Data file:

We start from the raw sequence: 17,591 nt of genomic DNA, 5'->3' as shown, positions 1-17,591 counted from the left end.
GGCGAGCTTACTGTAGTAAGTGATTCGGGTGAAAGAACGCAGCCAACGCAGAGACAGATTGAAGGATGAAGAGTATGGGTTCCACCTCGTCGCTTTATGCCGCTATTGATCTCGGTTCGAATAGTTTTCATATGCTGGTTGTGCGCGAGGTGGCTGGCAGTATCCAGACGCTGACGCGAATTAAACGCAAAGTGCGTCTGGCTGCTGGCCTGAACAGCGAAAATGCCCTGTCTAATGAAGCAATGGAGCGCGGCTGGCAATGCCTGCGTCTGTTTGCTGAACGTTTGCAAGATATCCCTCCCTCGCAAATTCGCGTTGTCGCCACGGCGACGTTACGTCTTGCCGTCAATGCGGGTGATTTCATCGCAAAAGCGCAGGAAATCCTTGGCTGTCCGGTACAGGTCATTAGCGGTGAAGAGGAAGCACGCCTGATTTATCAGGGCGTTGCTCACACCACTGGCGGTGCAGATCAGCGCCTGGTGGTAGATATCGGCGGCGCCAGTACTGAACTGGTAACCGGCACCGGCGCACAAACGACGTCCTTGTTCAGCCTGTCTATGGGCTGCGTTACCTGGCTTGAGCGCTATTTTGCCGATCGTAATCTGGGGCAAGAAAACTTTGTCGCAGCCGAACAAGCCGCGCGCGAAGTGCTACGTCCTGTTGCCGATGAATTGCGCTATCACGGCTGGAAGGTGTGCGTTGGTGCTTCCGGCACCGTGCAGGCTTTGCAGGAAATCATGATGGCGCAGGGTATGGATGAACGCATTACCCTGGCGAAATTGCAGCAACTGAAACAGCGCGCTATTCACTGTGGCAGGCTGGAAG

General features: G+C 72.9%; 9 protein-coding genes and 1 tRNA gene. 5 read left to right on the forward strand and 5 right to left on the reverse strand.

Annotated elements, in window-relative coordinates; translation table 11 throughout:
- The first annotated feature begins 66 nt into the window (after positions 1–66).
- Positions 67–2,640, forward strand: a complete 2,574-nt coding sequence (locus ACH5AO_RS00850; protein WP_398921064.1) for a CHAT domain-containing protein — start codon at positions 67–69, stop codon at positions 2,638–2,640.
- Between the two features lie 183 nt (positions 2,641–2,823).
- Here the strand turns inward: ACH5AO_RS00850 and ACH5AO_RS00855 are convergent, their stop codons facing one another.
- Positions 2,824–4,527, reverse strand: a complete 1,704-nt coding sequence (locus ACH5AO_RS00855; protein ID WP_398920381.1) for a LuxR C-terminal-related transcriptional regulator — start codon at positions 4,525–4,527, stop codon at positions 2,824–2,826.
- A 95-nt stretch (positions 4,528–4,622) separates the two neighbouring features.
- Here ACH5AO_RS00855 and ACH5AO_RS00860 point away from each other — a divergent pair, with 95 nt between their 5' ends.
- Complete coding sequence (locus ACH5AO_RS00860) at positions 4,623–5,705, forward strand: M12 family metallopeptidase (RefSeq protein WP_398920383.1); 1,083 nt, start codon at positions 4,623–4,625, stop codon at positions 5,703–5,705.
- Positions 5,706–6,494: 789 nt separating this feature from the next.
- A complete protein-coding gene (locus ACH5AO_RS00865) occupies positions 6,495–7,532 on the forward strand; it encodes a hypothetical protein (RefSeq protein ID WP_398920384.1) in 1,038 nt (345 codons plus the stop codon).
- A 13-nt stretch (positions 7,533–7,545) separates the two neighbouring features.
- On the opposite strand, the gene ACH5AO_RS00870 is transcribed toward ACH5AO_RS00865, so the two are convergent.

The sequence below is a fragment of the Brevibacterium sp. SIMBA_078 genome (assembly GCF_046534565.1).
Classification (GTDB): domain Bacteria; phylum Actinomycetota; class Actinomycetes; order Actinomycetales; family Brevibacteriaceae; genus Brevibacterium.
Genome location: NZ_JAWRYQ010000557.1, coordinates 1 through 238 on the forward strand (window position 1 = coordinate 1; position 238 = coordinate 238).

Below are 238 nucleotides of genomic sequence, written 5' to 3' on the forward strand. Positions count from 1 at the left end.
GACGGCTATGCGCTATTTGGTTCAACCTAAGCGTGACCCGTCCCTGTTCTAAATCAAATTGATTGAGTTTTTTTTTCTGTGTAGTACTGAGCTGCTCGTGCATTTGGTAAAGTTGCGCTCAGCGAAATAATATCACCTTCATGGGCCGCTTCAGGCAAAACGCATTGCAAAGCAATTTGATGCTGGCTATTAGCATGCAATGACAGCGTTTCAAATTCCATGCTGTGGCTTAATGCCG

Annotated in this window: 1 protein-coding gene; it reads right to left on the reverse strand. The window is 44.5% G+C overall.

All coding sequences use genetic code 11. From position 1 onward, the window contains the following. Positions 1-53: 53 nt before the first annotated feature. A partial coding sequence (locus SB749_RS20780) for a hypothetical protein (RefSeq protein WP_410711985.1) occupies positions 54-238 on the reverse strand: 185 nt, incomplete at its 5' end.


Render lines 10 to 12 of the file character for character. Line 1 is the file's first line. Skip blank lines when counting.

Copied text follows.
- A 95-nt stretch (positions 4,528–4,622) separates the two neighbouring features.
- Here ACH5AO_RS00855 and ACH5AO_RS00860 point away from each other — a divergent pair, with 95 nt between their 5' ends.
- Complete coding sequence (locus ACH5AO_RS00860) at positions 4,623–5,705, forward strand: M12 family metallopeptidase (RefSeq protein WP_398920383.1); 1,083 nt, start codon at positions 4,623–4,625, stop codon at positions 5,703–5,705.